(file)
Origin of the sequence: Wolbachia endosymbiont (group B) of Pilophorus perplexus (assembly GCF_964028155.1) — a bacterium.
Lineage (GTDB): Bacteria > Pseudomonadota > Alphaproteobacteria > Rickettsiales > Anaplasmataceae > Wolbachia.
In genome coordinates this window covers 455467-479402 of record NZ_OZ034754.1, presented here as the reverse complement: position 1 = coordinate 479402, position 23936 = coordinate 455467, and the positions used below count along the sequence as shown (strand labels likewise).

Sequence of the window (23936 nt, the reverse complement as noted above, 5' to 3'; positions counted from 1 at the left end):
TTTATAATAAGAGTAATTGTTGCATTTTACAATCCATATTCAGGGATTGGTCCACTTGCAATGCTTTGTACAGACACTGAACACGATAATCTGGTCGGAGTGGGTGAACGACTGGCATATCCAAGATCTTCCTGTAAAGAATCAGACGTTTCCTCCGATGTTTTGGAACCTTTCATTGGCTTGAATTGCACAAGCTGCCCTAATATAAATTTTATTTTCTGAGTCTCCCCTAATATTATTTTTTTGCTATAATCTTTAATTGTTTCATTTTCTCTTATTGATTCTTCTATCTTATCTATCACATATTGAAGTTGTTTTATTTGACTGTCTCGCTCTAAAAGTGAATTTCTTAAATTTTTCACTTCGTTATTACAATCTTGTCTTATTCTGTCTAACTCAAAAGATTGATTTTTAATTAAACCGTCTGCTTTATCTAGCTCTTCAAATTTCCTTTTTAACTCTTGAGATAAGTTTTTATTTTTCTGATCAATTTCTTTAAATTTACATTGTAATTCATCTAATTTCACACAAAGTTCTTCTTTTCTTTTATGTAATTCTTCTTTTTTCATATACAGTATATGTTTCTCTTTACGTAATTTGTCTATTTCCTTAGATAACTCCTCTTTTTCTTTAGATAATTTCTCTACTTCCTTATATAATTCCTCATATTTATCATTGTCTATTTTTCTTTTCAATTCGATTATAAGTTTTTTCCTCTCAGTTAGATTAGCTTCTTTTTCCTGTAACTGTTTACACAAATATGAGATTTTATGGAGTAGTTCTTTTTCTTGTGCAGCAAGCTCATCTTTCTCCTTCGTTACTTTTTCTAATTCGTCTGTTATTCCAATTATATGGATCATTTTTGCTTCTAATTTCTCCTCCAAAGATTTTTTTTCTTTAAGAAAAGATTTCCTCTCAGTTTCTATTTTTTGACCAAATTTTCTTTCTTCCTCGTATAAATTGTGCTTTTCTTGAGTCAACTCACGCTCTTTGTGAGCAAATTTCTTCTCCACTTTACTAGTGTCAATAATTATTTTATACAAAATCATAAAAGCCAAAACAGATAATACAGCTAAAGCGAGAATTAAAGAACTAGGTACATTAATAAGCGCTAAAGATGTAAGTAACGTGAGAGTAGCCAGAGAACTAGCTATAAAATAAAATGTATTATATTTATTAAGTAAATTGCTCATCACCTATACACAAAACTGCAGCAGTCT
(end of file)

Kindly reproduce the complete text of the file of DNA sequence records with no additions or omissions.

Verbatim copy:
Origin of the sequence: Wolbachia endosymbiont (group B) of Pilophorus perplexus (assembly GCF_964028155.1) — a bacterium.
Lineage (GTDB): Bacteria > Pseudomonadota > Alphaproteobacteria > Rickettsiales > Anaplasmataceae > Wolbachia.
In genome coordinates this window covers 455467-479402 of record NZ_OZ034754.1, presented here as the reverse complement: position 1 = coordinate 479402, position 23936 = coordinate 455467, and the positions used below count along the sequence as shown (strand labels likewise).

Sequence of the window (23936 nt, the reverse complement as noted above, 5' to 3'; positions counted from 1 at the left end):
TTTATAATAAGAGTAATTGTTGCATTTTACAATCCATATTCAGGGATTGGTCCACTTGCAATGCTTTGTACAGACACTGAACACGATAATCTGGTCGGAGTGGGTGAACGACTGGCATATCCAAGATCTTCCTGTAAAGAATCAGACGTTTCCTCCGATGTTTTGGAACCTTTCATTGGCTTGAATTGCACAAGCTGCCCTAATATAAATTTTATTTTCTGAGTCTCCCCTAATATTATTTTTTTGCTATAATCTTTAATTGTTTCATTTTCTCTTATTGATTCTTCTATCTTATCTATCACATATTGAAGTTGTTTTATTTGACTGTCTCGCTCTAAAAGTGAATTTCTTAAATTTTTCACTTCGTTATTACAATCTTGTCTTATTCTGTCTAACTCAAAAGATTGATTTTTAATTAAACCGTCTGCTTTATCTAGCTCTTCAAATTTCCTTTTTAACTCTTGAGATAAGTTTTTATTTTTCTGATCAATTTCTTTAAATTTACATTGTAATTCATCTAATTTCACACAAAGTTCTTCTTTTCTTTTATGTAATTCTTCTTTTTTCATATACAGTATATGTTTCTCTTTACGTAATTTGTCTATTTCCTTAGATAACTCCTCTTTTTCTTTAGATAATTTCTCTACTTCCTTATATAATTCCTCATATTTATCATTGTCTATTTTTCTTTTCAATTCGATTATAAGTTTTTTCCTCTCAGTTAGATTAGCTTCTTTTTCCTGTAACTGTTTACACAAATATGAGATTTTATGGAGTAGTTCTTTTTCTTGTGCAGCAAGCTCATCTTTCTCCTTCGTTACTTTTTCTAATTCGTCTGTTATTCCAATTATATGGATCATTTTTGCTTCTAATTTCTCCTCCAAAGATTTTTTTTCTTTAAGAAAAGATTTCCTCTCAGTTTCTATTTTTTGACCAAATTTTCTTTCTTCCTCGTATAAATTGTGCTTTTCTTGAGTCAACTCACGCTCTTTGTGAGCAAATTTCTTCTCCACTTTACTAGTGTCAATAATTATTTTATACAAAATCATAAAAGCCAAAACAGATAATACAGCTAAAGCGAGAATTAAAGAACTAGGTACATTAATAAGCGCTAAAGATGTAAGTAACGTGAGAGTAGCCAGAGAACTAGCTATAAAATAAAATGTATTATATTTATTAAGTAAATTGCTCATCACCTATACACAAAACTGCAGCAGTCT